Demographic trends suggest that C. auratus went through an exponential population size increase approximately 8000 years ago, which generally coincidences with the Pleistocene-Holocene boundary (Fig. 4) (Walker et al. 2009). The presence of historic structure violates a model assumption of panmixia under which the Extended Bayesian Skyline Plot analyses is performed (Villanea et al. 2020). However, the historic structure has had no significant effect on the analyses as runs performed on each clade separately showed the same demographic trend (Fig. S11). We also confirmed that excluding the ancient sequences from the analyses did not influence the observed patterns in population abundance through time (Fig. S12). Given the uncertainty that can be involved in estimating mutation rates (Ho and Phillips 2009), and the estimating the timing of demographic events (Dos Reis and Yang 2013), the maximum 8000 year-old population increase appears to coincide with a post LGM expansion (29–19 Kya). We hypothesize that the population abundance of C. auratus exponentially increased somewhere after the LGM as sea levels rose and the climate warmed (Blunier and Brook 2001; Clark et al. 2009; Newnham et al. 2013; Pahnke et al. 2003). This population expansion was likely facilitated by an increase in suitable habitat, as sea level rise would have extended the available habitat on the continental shelf. Chrysophrys auratus most commonly occupy waters up to 50 m, with 200 m considered as their maximum depth (Parsons et al. 2014). Suitable habitat would have been limited and most likely more fragmented during the LGM because the edge of the continental shelf runs relatively close to parts of the New Zealand coast. This can be observed using a rough extrapolation of the suitable habitat using the modern-day bathymetry of New Zealand and lowering the sea level by 120 m (Fig. S13). As sea levels have risen over 120 m in the last 20,000 years (Dlabola et al. 2015; Peltier and Fairbanks 2006), a large proportion of the continental shelf would have become submerged (Fig. S13). Second, the average sea temperature around New Zealand increased by approximately 6 °C (rising from ~10 °C to ~16 °C) after the LGM (Barrows et al. 2007). Increased sea temperature could have facilitated ecological changes (e.g. increased primary production) which may have had a cascading effect through the food web (Cabrera et al. 2022), contributing to the population expansion observed in C. auratus. The southern range of contemporary populations of C. auratus are primarily dictated by temperature (Parsons et al. 2014). It is logical to assume that the post-LGM increase in ocean temperature would have resulted in a southward expansion of C. auratus. With sea surface temperatures expected to rise with 0.8–2.5 degrees in New Zealand by 2100 (Law et al. 2018), C. auratus will likely continue to expand their distribution southwards. This idea is supported by ecological niche modelling the distribution of C. auratus under different climate scenarios (Brooks 2019), which predicts the species will expand southwards down the West Coast of the South Island under all future climate scenarios.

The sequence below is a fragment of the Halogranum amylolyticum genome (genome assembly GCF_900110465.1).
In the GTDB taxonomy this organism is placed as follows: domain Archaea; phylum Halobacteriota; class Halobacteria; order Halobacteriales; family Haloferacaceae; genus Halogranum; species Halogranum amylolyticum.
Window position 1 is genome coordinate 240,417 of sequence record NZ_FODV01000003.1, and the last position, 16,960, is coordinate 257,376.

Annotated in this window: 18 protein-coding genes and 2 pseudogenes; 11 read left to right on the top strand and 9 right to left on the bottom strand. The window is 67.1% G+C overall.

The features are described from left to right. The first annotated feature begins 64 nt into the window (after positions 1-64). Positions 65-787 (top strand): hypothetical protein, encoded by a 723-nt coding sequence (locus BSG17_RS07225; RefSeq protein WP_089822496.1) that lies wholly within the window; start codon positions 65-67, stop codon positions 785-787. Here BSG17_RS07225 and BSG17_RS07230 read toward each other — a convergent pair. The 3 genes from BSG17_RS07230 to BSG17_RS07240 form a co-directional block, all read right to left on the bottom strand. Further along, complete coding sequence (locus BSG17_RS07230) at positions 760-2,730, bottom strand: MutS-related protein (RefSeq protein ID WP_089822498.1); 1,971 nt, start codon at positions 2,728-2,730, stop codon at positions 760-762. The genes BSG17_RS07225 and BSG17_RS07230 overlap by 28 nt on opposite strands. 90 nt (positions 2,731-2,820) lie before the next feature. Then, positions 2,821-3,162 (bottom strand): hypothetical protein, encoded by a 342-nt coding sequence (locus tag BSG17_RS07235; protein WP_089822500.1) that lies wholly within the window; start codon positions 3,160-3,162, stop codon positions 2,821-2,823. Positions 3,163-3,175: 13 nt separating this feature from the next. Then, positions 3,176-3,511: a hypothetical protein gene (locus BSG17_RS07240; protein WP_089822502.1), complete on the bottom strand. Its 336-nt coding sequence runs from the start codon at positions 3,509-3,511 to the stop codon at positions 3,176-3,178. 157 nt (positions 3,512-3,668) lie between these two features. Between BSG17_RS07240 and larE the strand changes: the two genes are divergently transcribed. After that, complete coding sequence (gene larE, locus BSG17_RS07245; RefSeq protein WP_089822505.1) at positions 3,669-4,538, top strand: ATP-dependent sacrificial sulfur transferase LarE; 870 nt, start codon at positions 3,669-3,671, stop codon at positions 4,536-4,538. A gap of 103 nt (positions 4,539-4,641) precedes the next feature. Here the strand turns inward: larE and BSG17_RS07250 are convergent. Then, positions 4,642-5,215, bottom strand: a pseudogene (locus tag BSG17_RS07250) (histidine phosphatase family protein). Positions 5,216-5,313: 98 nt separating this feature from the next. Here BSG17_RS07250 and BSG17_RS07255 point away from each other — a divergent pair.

The observed high levels of genetic variation are likely the product of a large effective population size and historic genetic structure. Fish are known to maintain large effective population sizes, which means they can retain high levels of genetic diversity (Ellegren and Galtier 2016; Frankham 1996). This is consistent with exponential population increase C. auratus experienced (Fig. 4). High haplotype diversity (h = 0.972) and the rarefaction curve show that our sample size was unable to capture most of the mitochondrial diversity present in the population (Table 1) (Fig. S8). Nucleotide diversity (π = 0.005) was very high compared to Gadus morhua (π = 0.002) (Martínez-García et al. 2021), a species that has maintained high levels of genetic diversity despite being heavily exploited (Pinsky et al. 2021). This high nucleotide diversity in C. auratus had previously been reported based on analyses of mitochondrial DNA control region sequences (Fig. S14) (Papa et al. 2021).